Welcome to my zone 9a habitat garden near Houston, Texas.

Thursday, July 7, 2011

Hot blossoms

Most of the blooms that brighten my sad, drought-stricken garden these days are just as hot as the weather.

Like the blazing orange of the 'Tropicanna's' bloom.

Or the hot pink/lavender of the summer phlox.

The Hamelia patens shrubs have begun to open their orange tubular-shaped blooms.

As have the cigar plant Cupheas.

The flaming stars of the red 'Texas Star' hibiscus continue to shine in my backyard.

The 'Pride of Barbados' died back to its roots during the winter.  I wondered if it would grow back sufficiently to bloom this year.  It took a while, but here in July I have my answer.

  The dark purple of the verbena gives a little relief to all that heat.

My favorite old-fashioned cannas have not bloomed as profusely as they normally do this summer but they continue to send out the bright flames of their blossoms.  On the plus side, they have not been bothered by leaf-roller caterpillars this summer so far.

The Texas sage is in almost full bloom and the bees are loving it!  Was it the rain that we had a couple of weeks ago that triggered this spate of blooms, or perhaps the fact that I had watered the bed a couple of times recently?  For whatever reason, I am happy to see these blooms.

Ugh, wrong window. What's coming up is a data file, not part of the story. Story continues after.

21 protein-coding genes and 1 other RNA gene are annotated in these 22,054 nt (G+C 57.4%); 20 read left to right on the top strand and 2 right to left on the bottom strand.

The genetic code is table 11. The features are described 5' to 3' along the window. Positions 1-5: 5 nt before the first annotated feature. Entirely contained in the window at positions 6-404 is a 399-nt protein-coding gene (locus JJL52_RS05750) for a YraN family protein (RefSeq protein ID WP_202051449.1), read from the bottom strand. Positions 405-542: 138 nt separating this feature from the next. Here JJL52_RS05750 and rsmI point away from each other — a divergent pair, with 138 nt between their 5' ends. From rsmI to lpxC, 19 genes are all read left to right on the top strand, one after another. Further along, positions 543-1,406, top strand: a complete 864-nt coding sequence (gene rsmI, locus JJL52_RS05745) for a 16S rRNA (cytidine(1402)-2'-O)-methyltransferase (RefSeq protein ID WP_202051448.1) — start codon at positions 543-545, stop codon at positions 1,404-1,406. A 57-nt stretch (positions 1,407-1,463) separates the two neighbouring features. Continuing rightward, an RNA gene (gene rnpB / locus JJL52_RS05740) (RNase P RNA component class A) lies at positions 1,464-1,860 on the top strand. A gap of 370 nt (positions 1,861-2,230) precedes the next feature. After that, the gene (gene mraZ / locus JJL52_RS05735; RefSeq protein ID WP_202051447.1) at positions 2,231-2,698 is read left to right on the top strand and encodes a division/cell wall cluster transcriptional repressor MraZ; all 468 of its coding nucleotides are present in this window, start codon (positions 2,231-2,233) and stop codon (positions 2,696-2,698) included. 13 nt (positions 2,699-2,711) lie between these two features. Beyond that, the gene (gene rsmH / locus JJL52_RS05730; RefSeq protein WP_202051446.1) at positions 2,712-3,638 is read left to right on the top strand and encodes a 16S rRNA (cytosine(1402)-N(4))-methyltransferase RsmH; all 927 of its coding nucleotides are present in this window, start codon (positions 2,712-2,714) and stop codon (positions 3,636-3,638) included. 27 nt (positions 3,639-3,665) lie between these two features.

The flame acanthus continues to burn its way through summer.

My butterfly weed has been in constant bloom but has found few butterflies to enjoy its blossoms or leaves.

This little pink hibiscus has been a surprising winner in my garden this year.  It just blooms and blooms and laughs at the heat.

'Katie' ruellia offers a cooler note.  Many gardeners hate it, but I actually quite like it.  It does reseed but unwanted plants are easily pulled up.  It isn't nearly as obnoxious as some of the taller ruellias.

The bright yellow blooms of the cestrum have been going non-stop since April.

And autumn sage plants have bloomed all over my garden all spring and summer.  The blossoms are much-loved by hummingbirds and bees.

The 'Lucifer' canna blooms in front of the red-orange 'Big Momma' Turk's cap.

Purple porterweed blooms by the vegetable garden gate. 

And, of course, no survey of the garden in summer would be complete without mentioning the "yellow bells" of Esperanza.

There's no relief from the hot summer temperatures in sight for my garden, either from the weather or from the predominate color of the blooms.  The heat goes on.

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